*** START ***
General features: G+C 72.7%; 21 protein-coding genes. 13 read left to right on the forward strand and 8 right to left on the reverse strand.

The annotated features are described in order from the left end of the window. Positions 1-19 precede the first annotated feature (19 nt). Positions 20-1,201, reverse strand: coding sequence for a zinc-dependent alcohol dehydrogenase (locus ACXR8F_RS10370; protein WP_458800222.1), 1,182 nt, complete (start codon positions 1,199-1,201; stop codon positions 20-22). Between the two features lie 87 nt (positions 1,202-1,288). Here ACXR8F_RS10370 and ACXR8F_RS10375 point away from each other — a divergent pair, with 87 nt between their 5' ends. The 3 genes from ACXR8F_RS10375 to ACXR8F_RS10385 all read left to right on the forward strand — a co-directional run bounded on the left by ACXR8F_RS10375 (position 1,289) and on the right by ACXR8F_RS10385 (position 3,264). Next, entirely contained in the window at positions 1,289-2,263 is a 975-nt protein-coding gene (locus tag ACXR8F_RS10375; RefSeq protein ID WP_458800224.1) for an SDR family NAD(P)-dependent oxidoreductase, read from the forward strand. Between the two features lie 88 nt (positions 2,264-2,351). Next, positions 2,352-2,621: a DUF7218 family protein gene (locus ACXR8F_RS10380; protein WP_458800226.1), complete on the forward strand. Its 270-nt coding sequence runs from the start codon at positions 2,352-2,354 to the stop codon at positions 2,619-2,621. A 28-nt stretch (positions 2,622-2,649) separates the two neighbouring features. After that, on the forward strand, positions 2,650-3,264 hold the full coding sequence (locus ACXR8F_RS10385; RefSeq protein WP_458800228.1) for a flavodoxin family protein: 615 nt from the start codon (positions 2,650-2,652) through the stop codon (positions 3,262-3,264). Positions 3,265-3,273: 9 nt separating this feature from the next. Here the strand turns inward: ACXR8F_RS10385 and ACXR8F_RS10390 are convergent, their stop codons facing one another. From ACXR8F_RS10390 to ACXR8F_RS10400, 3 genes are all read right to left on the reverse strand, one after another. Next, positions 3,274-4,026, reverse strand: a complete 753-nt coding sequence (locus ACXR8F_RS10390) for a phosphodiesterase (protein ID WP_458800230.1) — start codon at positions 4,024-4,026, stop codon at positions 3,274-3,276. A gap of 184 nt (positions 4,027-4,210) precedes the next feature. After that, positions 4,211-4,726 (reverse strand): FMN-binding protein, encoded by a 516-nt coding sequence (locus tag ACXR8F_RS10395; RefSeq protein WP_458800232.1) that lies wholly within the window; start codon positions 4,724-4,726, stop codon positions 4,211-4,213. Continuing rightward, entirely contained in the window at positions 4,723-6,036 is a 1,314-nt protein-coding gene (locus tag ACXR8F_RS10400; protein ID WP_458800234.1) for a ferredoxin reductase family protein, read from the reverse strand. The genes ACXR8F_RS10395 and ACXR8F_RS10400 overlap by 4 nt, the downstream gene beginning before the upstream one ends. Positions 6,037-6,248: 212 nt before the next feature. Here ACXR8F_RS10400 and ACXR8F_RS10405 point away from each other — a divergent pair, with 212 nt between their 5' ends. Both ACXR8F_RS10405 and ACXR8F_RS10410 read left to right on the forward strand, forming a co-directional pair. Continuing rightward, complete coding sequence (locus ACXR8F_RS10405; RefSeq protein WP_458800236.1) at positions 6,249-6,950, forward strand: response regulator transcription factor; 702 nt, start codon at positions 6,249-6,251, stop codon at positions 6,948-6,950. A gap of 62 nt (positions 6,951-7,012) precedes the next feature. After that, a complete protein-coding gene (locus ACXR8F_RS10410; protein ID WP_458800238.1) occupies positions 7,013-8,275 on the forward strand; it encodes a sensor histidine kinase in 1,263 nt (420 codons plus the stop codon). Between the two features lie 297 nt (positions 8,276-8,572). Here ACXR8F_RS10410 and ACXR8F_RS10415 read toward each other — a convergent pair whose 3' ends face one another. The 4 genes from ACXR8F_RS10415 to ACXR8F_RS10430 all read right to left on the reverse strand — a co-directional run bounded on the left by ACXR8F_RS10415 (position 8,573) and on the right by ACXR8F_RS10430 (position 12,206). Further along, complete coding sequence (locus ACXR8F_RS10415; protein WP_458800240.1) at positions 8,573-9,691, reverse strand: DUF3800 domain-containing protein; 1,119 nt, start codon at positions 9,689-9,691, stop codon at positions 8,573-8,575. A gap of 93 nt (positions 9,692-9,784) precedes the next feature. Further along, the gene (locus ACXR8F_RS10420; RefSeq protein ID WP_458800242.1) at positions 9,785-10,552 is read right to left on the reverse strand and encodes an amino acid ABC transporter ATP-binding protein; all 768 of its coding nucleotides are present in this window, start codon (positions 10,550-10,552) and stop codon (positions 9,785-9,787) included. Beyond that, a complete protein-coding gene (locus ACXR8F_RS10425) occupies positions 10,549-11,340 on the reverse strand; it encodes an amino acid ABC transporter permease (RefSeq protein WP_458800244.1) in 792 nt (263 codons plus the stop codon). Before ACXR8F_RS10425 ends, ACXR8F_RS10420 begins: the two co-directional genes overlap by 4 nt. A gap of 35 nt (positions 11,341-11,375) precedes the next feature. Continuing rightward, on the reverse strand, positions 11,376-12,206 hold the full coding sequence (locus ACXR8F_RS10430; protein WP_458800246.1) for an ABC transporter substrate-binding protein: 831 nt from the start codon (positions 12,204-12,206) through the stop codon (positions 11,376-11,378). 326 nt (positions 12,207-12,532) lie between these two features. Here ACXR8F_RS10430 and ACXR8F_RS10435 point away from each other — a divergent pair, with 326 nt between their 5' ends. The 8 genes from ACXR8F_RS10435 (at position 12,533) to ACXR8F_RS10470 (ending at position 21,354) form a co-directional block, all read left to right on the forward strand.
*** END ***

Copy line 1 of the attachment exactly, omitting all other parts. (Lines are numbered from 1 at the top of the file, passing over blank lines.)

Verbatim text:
General features: G+C 72.7%; 21 protein-coding genes. 13 read left to right on the forward strand and 8 right to left on the reverse strand.